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October 2021

My Talk about The Clove Is On YouTube

If you missed my recent Fyke Nature Association talk about the Clove at High Mountain, you can catch it on YouTube here:

To visit the Clove, the best place to park is at the circle on Indian Trail Drive in Franklin Lakes.  (Type "595 Indian Trail Drive Walk" into Google Maps.)

Walk into the preserve about a third of a mile. At the T, make a left to go to Buttermilk Falls and to the right to the Clove. Wear shoes with ankle support and bring a walking stick, water and a cellphone in case you get lost.





More about 'The Beast'

The Beast Jwright
Kathy Clark of New Jersey's Threatened and Endangered Species Program (ENSP) contacted me after seeing my column on the celebrated female Peregrine whose name shall not be uttered (or so sayeth some):

You probably know this, but the photographs over the years were good enough to get a band number:  1807-67480.
She was banded at Cape May Raptor Banding Project's station in Sept. 2015, as a hatching-year bird (aka, hatched in spring 2015). 
It's great that she is banded and identifiable, but we don't know her exact origin.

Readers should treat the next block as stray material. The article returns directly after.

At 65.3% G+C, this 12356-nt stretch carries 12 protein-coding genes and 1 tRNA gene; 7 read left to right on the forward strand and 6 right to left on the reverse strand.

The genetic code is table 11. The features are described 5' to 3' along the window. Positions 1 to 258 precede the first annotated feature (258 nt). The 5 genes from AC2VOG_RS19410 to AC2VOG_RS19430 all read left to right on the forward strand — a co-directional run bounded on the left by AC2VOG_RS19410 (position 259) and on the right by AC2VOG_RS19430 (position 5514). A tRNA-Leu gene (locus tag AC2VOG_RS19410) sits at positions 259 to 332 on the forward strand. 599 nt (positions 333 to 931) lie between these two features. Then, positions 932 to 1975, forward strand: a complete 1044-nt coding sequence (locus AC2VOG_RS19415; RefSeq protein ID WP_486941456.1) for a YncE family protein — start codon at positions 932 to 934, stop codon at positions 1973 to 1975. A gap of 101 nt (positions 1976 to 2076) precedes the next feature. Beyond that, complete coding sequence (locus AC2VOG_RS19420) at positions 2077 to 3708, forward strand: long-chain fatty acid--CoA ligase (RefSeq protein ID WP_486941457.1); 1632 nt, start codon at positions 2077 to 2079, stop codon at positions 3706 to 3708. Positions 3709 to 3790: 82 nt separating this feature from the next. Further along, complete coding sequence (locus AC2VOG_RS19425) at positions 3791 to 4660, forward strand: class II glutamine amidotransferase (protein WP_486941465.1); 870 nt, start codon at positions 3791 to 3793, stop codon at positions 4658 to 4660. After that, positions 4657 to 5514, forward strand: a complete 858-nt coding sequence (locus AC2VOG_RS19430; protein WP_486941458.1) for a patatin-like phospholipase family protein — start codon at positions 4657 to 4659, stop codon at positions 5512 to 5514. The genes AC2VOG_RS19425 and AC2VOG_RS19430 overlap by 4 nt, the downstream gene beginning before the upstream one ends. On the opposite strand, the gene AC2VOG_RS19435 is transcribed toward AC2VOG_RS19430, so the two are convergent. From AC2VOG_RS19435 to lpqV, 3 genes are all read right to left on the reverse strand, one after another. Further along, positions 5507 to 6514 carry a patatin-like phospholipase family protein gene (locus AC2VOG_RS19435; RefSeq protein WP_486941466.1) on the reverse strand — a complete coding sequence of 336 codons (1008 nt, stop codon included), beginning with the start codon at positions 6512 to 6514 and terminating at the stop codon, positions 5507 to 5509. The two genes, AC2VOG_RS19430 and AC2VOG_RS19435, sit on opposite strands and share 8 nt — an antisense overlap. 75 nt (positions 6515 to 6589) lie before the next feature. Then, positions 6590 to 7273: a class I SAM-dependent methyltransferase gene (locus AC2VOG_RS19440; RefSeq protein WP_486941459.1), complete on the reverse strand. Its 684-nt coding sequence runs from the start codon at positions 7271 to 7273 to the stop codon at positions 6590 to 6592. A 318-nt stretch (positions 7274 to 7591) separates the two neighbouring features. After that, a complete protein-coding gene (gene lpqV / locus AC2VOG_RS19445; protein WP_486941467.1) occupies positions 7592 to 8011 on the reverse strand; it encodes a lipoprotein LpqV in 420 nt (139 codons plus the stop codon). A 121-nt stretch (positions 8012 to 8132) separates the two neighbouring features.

Most peregrines are banded as nestlings with known origin, and we can connect the later encounters with that origin. 
But this is still a great story of a trackable bird, and it is likely that she fledged from a nest in NJ or NY.
(Thanks, Kathy!)

Mystery Answered, With Recipe

On Monday I wrote:

Here's an easy one, at least the first half of the mystery.

Saw this along Franklin Turnpike near the Celery Farm. What is it?

What birds go crazy for it?

Why was it important back in the day?

Diane Louie answered correctly and  concisely:

"Pokeweed. Songbirds like Mockingbird, Catbird and Cardinal like the berries, but all parts of the mature plant are poisonous to humans. If carefully cooked, the plant can be eaten. The berries were used to make dye and ink." (Thanks, Diane!)

Incidentally, I had heard a couple of times that pokeweed ink was used for the Declaration on Independence.

Not so, says the Brooklyn Botanical Garden:

"Native to the East Coast, pokeweed is one of the few urban weedy plants that was not brought here from Europe or Asia. The name “poke” most likely comes from the Algonquian word pokan, meaning bloody.

"The dark magenta juice from the berries has proven to be an effective writing ink as well as fabric dye. Some sources claim that pokeweed ink was used to write for the Declaration of Independence, but according to the National Archives, it was actually written with iron gall ink."

A recipe for pokeweed ink is here:

Mysteries solved.